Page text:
You Don’t Know if You Don’t Ask
My first real employer was Grainger (circa 1948 … no wait, 1984). We did a lot of customer research, but I’ve found most distributors do little or none. They tend to rely on their sales reps and ISRs for feedback and guess what? It’s all sunshine and fresh coffee even if the business is flat or declining because the people who choose to do business with you generally like you.
Feedback from your best customers is important, of course – you don’t want to do anything to drive them away. The complainers are useful because they generally represent a larger population of disgruntled customers. But you need to reach that middle group – the ones that don’t care much either way – to know how well you’re really doing compared with competitors.
A great way to accomplish this is with an incentivized Net Promoter Score survey. But not something oversimplified, like the one-question, “Would you recommend us to a friend?” survey the airlines send out. You need to know what it is about your company that stands out – or doesn’t. So, ask about different aspects of your business and then invest in improvements in accordance with the feedback you get.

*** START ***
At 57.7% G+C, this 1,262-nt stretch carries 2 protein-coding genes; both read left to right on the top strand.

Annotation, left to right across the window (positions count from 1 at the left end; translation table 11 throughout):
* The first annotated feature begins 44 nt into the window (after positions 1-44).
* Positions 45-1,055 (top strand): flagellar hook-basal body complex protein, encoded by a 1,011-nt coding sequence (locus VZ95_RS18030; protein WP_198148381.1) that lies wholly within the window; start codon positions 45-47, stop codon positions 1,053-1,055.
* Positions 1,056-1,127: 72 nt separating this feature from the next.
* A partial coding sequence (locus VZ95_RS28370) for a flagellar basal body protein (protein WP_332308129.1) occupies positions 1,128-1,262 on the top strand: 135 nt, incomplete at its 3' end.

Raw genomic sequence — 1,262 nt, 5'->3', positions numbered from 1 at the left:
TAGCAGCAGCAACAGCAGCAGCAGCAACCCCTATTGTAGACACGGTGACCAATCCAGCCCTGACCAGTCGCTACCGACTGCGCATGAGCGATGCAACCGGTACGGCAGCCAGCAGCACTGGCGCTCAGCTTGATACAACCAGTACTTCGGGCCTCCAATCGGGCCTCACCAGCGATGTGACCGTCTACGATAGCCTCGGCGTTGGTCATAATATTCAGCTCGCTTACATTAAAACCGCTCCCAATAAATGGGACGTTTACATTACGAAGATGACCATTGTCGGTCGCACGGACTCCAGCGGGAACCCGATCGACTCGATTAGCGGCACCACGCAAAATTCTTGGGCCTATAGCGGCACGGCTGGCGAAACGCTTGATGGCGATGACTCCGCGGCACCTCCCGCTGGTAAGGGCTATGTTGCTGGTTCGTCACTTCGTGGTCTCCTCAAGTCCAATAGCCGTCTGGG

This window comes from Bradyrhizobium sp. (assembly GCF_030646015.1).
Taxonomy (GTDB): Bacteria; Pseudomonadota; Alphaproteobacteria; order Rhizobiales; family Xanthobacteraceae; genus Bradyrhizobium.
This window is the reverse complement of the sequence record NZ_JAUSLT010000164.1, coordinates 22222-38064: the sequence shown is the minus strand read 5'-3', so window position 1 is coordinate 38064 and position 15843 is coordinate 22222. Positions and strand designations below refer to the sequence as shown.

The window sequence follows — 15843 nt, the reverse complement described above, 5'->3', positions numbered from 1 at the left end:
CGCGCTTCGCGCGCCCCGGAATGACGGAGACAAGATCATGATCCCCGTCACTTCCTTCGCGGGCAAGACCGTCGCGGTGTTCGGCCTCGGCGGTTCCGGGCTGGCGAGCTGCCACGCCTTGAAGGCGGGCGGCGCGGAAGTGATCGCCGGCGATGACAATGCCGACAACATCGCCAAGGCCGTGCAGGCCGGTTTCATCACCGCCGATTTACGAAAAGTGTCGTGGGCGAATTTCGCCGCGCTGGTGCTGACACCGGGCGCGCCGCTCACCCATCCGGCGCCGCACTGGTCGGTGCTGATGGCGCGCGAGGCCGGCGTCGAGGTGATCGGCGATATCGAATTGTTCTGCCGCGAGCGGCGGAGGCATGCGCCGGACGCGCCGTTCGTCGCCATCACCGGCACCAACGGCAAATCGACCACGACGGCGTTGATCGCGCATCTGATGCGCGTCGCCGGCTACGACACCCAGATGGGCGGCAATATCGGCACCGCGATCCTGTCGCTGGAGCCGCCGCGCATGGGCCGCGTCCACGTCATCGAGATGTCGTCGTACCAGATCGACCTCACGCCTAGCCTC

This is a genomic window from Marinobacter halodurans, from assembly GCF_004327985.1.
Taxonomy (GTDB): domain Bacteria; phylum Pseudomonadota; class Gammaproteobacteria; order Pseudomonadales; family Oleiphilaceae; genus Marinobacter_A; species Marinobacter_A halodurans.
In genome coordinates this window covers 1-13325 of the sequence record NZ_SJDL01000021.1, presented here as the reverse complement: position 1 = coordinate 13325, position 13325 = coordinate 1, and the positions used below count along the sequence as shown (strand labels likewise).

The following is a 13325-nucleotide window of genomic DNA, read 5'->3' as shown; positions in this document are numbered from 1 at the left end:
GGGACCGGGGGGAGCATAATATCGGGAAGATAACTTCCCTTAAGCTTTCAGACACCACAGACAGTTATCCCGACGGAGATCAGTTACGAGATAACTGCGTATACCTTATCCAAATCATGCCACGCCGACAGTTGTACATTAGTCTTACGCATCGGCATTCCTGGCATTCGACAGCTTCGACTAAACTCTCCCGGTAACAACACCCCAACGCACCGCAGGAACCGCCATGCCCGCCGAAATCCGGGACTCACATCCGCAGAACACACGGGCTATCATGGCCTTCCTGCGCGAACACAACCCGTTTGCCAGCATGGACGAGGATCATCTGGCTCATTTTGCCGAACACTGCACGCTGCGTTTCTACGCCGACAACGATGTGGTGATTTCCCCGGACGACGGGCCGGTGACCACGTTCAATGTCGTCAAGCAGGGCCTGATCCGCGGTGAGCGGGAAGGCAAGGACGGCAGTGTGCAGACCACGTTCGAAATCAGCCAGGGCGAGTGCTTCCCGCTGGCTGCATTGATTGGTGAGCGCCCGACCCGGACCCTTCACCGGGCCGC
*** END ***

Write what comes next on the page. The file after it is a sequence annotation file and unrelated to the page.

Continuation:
You can do this yourself; there’s plenty of material on the web about how to go about it. If you want some help, let me know and we can show you our cool new “NPS for Distributors” system called Customer Experience RX. In either case, you need to energize the apathetic, and gather good input on an ongoing basis to drive continuous improvement.
And don’t forget to create happy employees who create happy customers. If they’re apathetic, nothing else you do will matter.
Ian Heller is the Founder and Chief Strategist for Distribution Strategy Group. He has more than 30 years of experience executing marketing and e-business strategy in the wholesale distribution industry, starting as a truck unloader at a Grainger branch while in college. He’s since held executive roles at GE Capital, Corporate Express, Newark Electronics and HD Supply. Ian has written and spoken extensively on the impact of digital disruption on distributors, and would love to start that conversation with you, your team or group. Reach out today at email@example.com.